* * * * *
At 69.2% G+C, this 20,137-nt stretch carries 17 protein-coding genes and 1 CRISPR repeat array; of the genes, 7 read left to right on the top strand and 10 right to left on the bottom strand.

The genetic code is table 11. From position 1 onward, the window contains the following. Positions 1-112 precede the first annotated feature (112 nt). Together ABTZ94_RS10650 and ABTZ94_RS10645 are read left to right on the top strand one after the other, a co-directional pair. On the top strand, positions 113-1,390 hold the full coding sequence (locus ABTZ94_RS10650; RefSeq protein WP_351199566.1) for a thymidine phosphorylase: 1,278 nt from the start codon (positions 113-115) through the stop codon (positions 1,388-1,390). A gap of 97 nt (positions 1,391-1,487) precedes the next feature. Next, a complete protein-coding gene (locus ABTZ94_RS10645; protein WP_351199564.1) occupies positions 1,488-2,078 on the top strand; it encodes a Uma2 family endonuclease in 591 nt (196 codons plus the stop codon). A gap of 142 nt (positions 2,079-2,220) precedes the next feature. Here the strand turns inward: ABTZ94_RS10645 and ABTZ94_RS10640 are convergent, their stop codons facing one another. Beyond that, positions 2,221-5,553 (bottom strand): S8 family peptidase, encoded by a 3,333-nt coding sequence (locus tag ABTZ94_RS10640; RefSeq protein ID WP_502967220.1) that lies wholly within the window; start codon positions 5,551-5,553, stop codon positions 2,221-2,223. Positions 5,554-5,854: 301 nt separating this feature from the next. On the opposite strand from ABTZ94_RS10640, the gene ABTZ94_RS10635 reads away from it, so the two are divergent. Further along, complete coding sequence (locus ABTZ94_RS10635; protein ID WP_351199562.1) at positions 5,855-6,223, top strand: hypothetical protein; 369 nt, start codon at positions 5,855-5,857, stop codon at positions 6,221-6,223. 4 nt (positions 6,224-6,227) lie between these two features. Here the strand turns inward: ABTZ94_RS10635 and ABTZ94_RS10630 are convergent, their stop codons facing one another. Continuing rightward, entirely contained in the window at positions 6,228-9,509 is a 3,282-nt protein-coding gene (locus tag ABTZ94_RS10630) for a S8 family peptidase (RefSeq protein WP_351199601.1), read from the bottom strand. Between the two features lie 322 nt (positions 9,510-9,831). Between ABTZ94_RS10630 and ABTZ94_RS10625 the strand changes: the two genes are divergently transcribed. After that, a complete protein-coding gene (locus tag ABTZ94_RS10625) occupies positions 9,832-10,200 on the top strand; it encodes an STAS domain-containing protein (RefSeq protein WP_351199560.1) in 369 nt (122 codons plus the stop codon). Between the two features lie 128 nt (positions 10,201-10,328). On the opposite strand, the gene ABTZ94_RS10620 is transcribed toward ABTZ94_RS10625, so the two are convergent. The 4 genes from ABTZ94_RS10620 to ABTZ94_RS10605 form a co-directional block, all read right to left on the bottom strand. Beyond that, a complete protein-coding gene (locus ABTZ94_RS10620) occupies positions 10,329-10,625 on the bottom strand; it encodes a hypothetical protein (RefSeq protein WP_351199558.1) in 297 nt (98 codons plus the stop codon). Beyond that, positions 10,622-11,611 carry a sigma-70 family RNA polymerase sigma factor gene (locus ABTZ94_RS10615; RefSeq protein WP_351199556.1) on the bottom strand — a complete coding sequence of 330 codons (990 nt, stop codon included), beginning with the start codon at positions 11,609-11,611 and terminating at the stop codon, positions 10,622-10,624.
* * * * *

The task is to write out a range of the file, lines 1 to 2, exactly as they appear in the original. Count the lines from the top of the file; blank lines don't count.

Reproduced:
At 69.2% G+C, this 20,137-nt stretch carries 17 protein-coding genes and 1 CRISPR repeat array; of the genes, 7 read left to right on the top strand and 10 right to left on the bottom strand.

The genetic code is table 11. From position 1 onward, the window contains the following. Positions 1-112 precede the first annotated feature (112 nt). Together ABTZ94_RS10650 and ABTZ94_RS10645 are read left to right on the top strand one after the other, a co-directional pair. On the top strand, positions 113-1,390 hold the full coding sequence (locus ABTZ94_RS10650; RefSeq protein WP_351199566.1) for a thymidine phosphorylase: 1,278 nt from the start codon (positions 113-115) through the stop codon (positions 1,388-1,390). A gap of 97 nt (positions 1,391-1,487) precedes the next feature. Next, a complete protein-coding gene (locus ABTZ94_RS10645; protein WP_351199564.1) occupies positions 1,488-2,078 on the top strand; it encodes a Uma2 family endonuclease in 591 nt (196 codons plus the stop codon). A gap of 142 nt (positions 2,079-2,220) precedes the next feature. Here the strand turns inward: ABTZ94_RS10645 and ABTZ94_RS10640 are convergent, their stop codons facing one another. Beyond that, positions 2,221-5,553 (bottom strand): S8 family peptidase, encoded by a 3,333-nt coding sequence (locus tag ABTZ94_RS10640; RefSeq protein ID WP_502967220.1) that lies wholly within the window; start codon positions 5,551-5,553, stop codon positions 2,221-2,223. Positions 5,554-5,854: 301 nt separating this feature from the next. On the opposite strand from ABTZ94_RS10640, the gene ABTZ94_RS10635 reads away from it, so the two are divergent. Further along, complete coding sequence (locus ABTZ94_RS10635; protein ID WP_351199562.1) at positions 5,855-6,223, top strand: hypothetical protein; 369 nt, start codon at positions 5,855-5,857, stop codon at positions 6,221-6,223. 4 nt (positions 6,224-6,227) lie between these two features. Here the strand turns inward: ABTZ94_RS10635 and ABTZ94_RS10630 are convergent, their stop codons facing one another. Continuing rightward, entirely contained in the window at positions 6,228-9,509 is a 3,282-nt protein-coding gene (locus tag ABTZ94_RS10630) for a S8 family peptidase (RefSeq protein WP_351199601.1), read from the bottom strand. Between the two features lie 322 nt (positions 9,510-9,831). Between ABTZ94_RS10630 and ABTZ94_RS10625 the strand changes: the two genes are divergently transcribed. After that, a complete protein-coding gene (locus tag ABTZ94_RS10625) occupies positions 9,832-10,200 on the top strand; it encodes an STAS domain-containing protein (RefSeq protein WP_351199560.1) in 369 nt (122 codons plus the stop codon). Between the two features lie 128 nt (positions 10,201-10,328). On the opposite strand, the gene ABTZ94_RS10620 is transcribed toward ABTZ94_RS10625, so the two are convergent. The 4 genes from ABTZ94_RS10620 to ABTZ94_RS10605 form a co-directional block, all read right to left on the bottom strand. Beyond that, a complete protein-coding gene (locus ABTZ94_RS10620) occupies positions 10,329-10,625 on the bottom strand; it encodes a hypothetical protein (RefSeq protein WP_351199558.1) in 297 nt (98 codons plus the stop codon). Beyond that, positions 10,622-11,611 carry a sigma-70 family RNA polymerase sigma factor gene (locus ABTZ94_RS10615; RefSeq protein WP_351199556.1) on the bottom strand — a complete coding sequence of 330 codons (990 nt, stop codon included), beginning with the start codon at positions 11,609-11,611 and terminating at the stop codon, positions 10,622-10,624.